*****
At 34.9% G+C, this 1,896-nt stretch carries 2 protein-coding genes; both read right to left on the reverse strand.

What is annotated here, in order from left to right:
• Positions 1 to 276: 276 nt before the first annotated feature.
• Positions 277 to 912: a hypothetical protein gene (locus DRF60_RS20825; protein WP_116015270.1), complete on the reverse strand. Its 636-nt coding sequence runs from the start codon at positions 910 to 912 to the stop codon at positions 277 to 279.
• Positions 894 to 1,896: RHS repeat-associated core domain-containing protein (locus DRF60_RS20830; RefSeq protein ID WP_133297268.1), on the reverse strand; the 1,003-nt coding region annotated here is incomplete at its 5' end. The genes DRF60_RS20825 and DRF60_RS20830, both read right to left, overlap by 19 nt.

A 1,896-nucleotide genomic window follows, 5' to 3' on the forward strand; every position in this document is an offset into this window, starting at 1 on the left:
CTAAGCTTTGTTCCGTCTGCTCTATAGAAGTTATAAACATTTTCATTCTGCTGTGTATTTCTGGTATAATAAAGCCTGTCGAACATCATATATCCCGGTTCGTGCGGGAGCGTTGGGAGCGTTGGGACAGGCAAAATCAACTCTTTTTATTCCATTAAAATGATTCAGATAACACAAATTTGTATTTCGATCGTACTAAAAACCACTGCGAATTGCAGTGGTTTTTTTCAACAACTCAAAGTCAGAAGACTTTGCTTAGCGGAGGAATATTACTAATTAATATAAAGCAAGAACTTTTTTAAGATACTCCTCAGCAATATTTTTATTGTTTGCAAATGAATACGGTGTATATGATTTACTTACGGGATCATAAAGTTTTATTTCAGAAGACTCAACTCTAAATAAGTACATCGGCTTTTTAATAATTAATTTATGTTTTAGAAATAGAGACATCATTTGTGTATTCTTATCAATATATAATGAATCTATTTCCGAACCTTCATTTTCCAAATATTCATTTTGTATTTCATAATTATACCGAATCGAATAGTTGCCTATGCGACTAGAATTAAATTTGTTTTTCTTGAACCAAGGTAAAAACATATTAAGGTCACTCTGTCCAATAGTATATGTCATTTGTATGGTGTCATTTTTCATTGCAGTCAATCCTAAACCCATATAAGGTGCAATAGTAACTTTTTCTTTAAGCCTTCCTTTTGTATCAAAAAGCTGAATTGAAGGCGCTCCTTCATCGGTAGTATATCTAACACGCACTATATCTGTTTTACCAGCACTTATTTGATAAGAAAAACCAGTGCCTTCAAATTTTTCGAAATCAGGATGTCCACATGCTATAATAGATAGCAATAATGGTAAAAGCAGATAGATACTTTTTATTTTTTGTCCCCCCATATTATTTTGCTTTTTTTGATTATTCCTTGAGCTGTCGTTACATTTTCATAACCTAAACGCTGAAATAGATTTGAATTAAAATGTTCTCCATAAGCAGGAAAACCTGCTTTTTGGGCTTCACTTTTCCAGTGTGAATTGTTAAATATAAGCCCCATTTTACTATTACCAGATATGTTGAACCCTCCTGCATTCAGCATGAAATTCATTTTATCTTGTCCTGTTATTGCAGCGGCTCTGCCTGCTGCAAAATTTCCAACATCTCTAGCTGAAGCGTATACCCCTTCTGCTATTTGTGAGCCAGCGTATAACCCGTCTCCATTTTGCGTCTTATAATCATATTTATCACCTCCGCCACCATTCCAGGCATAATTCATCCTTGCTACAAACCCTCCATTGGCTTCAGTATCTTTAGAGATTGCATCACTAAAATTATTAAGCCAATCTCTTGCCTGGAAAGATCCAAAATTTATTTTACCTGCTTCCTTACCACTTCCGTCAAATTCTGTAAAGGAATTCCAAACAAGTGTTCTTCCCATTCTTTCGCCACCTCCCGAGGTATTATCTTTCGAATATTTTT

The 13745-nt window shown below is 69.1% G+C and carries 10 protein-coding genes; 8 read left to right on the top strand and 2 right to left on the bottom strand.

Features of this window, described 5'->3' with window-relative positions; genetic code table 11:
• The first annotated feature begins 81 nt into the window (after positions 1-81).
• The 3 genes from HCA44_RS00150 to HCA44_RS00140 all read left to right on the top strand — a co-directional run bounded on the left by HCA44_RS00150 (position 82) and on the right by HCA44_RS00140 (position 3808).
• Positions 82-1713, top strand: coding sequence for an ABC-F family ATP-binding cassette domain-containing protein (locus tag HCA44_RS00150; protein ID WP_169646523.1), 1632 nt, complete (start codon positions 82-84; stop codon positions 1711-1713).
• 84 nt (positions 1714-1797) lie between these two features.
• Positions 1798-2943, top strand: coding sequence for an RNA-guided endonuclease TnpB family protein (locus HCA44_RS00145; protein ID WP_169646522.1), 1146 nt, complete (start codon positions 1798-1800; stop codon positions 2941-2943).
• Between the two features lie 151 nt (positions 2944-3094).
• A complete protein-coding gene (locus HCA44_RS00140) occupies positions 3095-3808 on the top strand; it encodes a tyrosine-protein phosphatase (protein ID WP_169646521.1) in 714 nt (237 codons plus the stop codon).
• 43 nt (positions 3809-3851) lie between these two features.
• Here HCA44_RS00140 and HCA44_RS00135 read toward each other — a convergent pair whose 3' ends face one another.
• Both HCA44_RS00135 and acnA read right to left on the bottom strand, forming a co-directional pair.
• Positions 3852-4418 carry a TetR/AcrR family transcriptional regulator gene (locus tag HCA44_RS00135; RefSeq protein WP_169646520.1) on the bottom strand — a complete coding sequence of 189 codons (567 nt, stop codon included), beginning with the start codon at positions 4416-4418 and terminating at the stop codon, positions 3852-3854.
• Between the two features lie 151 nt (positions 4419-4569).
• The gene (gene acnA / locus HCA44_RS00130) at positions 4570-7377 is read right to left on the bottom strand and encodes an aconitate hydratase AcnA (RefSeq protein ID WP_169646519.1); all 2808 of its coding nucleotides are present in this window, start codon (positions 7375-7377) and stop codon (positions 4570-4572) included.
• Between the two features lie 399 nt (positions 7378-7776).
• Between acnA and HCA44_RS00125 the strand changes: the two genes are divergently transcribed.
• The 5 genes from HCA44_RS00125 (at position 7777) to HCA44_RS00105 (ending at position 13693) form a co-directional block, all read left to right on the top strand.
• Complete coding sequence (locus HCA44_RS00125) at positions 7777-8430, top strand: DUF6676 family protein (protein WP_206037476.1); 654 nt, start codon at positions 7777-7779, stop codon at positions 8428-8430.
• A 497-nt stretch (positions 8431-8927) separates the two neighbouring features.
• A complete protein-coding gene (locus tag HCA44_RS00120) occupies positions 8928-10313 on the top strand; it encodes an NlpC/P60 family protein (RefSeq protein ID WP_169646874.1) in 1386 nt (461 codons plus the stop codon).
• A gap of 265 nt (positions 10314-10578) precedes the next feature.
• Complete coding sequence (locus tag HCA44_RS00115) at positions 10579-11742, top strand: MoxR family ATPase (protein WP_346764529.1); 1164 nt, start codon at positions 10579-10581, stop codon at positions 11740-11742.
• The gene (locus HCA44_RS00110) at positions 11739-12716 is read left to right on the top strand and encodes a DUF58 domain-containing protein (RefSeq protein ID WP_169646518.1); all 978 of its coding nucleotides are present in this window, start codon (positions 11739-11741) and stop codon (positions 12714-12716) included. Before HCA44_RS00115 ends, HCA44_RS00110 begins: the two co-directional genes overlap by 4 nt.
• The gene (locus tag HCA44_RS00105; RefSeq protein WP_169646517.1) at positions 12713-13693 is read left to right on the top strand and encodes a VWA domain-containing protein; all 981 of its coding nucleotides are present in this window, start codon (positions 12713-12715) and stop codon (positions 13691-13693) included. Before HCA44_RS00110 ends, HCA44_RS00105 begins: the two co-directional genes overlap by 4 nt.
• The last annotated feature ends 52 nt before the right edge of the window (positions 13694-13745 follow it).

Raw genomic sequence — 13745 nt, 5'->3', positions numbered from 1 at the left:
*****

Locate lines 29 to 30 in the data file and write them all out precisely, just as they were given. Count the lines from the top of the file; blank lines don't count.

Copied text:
• A gap of 265 nt (positions 10314-10578) precedes the next feature.
• Complete coding sequence (locus tag HCA44_RS00115) at positions 10579-11742, top strand: MoxR family ATPase (protein WP_346764529.1); 1164 nt, start codon at positions 10579-10581, stop codon at positions 11740-11742.